Bubbly’s Popping and Drinks Are Fired Up: Check Out These Top 10 Cocktail & Wine Trends

Based in Dallas and Miami, Southern Glazer's Wine and Spirits—a leading distributor operating in 44 states—spotted 2022's hottest innovations by sampling 431 drinks in 83 restaurants, bars, and hotels across the U.S. From chilling red wines to "batching" fast cocktails to using smoke and "air" for flair, businesses across North Texas and around the country can take on these trends, too.

“These unique insights can be incorporated into any on-premise business to build greater success through strategic and innovative beverage programs,” says Southern Glazer's Brian Masilionis.

Innovation happens in a glass every day, as mixologists devise new ways to craft tempting drinks. To spotlight what’s new for 2022, a team from Dallas- and Miami-based Southern Glazer’s Wine and Spirits travelled from coast to coast sampling 431 drinks in 83 restaurants, bars, and hotels.

Today the resuits came in. Southern Glazer’s identified the Top 10 cocktail and wine trends for 2022, based on its Liquid Insights Tour of Kansas City, New York, Las Vegas, Chicago, and Los Angeles. 

Brian Masilionis, the company’s director of on-premise commercial strategy & national accounts, led a team of mixologists on the tour to examine product offerings, pricing, promotional approach, people, service, and process.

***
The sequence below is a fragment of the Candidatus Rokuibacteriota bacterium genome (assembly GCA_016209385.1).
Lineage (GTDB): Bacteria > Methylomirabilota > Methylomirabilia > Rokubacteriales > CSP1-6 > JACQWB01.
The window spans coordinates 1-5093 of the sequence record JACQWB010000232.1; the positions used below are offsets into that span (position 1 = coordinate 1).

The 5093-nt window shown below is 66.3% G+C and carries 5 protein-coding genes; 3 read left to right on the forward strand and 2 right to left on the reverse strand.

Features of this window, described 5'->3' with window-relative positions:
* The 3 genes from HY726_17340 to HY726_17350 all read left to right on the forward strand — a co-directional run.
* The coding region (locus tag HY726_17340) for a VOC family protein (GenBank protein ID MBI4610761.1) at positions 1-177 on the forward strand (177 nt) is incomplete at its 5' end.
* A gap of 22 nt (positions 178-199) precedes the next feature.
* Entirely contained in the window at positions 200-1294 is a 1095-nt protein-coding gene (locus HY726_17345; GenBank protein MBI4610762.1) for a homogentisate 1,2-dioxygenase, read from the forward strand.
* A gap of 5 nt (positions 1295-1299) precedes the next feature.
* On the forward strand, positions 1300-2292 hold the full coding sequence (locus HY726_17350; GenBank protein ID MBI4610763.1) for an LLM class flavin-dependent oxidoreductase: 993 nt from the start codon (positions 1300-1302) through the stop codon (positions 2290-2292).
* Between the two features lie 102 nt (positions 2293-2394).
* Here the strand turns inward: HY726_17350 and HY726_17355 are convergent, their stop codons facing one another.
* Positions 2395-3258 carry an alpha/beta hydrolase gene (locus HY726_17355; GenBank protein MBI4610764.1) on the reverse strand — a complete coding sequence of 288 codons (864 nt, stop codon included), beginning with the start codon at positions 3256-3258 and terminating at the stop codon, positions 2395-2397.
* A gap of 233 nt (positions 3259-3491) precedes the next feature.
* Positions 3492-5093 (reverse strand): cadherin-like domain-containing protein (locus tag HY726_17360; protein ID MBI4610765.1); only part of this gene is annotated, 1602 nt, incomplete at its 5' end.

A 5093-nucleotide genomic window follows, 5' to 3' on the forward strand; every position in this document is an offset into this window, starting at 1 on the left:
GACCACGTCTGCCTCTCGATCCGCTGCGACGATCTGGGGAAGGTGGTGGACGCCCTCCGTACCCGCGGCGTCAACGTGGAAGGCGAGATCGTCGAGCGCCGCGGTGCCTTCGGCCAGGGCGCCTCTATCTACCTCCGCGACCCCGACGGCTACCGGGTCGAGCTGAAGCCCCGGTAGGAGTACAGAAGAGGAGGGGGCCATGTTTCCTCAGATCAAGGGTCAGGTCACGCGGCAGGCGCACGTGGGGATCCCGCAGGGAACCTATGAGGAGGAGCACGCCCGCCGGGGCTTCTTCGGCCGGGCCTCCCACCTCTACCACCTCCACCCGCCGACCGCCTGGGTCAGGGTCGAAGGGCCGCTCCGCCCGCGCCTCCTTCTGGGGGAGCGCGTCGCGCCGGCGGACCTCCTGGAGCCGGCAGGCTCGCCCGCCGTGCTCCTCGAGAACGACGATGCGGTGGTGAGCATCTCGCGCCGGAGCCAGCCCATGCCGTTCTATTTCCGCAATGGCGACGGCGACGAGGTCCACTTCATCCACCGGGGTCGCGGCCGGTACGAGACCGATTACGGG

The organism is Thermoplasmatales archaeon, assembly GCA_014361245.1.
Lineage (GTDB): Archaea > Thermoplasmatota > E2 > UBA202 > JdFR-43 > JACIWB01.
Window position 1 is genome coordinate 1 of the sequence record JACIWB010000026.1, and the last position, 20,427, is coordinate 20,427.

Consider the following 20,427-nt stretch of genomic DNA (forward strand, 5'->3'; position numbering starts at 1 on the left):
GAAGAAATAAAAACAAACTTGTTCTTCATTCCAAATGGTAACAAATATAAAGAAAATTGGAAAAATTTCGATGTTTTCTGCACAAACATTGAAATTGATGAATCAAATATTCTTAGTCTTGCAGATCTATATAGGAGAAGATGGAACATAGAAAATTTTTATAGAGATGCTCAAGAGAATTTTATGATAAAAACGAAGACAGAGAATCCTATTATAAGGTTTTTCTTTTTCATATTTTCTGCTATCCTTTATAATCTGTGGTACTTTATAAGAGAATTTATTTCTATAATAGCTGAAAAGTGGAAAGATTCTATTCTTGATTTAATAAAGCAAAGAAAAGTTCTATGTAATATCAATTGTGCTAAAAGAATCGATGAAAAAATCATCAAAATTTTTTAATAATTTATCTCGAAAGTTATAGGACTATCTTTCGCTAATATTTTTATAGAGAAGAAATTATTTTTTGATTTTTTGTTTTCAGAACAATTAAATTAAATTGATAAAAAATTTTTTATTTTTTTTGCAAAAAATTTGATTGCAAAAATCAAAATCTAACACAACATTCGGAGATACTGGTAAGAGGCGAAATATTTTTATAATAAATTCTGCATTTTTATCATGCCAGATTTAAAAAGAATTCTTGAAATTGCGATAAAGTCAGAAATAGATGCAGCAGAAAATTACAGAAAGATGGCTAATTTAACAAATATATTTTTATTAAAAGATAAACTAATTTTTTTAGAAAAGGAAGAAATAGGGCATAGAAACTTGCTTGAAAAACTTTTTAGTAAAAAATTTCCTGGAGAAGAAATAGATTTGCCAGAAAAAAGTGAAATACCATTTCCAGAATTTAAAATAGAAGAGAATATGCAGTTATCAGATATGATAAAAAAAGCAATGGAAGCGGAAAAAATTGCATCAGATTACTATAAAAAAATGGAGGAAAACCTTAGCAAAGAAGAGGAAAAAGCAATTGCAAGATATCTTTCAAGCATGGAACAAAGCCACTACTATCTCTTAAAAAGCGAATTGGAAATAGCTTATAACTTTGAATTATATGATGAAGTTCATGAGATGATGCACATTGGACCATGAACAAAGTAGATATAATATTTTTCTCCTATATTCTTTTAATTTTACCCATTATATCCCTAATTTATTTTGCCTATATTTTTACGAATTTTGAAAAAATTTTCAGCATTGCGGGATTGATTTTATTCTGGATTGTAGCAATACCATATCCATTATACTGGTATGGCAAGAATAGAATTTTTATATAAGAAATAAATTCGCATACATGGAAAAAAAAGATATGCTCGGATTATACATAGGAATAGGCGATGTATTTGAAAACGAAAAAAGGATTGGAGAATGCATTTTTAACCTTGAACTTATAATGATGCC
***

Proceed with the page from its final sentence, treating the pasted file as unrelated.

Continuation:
Innovative trends can shake up profits in North Texas and beyond

All images in this story are from Southern Glazer’s 2022 Liquid Insights Tour [Video stills: Southern Glazer’s]

“Our driving purpose for conducting the Liquid Insights Tour was to uncover innovative beverage trends and experiences across the country to ensure Southern Glazer’s continues to have the most knowledgeable sales consultants in the industry,” Masilionis said in a statement, adding that the 2022 innovations can be incorporated by businesses everywhere—including right here in North Texas.

“We’re excited to offer these insights to help speed the recovery from the pandemic and make this segment stronger and more consumer-focused than ever,” he said.

Industry data and internal insights helped shape the findings

Southern Glazer’s says the Top 10 list reflects not just the recent tour, but also industry data and internal insights. Key factors influencing the trends include “an aging population, demographic and ethnic diversification of the U.S., a preference for health and wellness among consumers, and ongoing ramifications of the COVID-19 pandemic still affecting the hospitality industry.”

Hope you’re thirsty—’cuz here come the trends:

Scotch and soda? That’s so 2021. This year, bartenders are pulling out all the stops by finding unique combinations to pour over ice—like Scotch and corn liqueur. They’re also blending rum with cognac; shaking up gin and mezcal; mixing cognac with rye; and giving Scotch a Negril Beach twist with a shot of Jamaican rum. 

Top secret herbs and spices aren’t just in KFC. They’re also being used in some of the hottest 2022 cocktails to balance the drink or add layers of flavor. an innovative variety of methods or modifiers to balance the drink or add layers of flavor. The Southern Glazer’s team came across an innovative variety of methods and modifiers, including the use of acids; sugars and syrups; salt; herbs and spices; coffee and tea; and utilizing fats beyond animal fats. Adding ice or heat with things like stamped ice or smoked ice was also spotted often.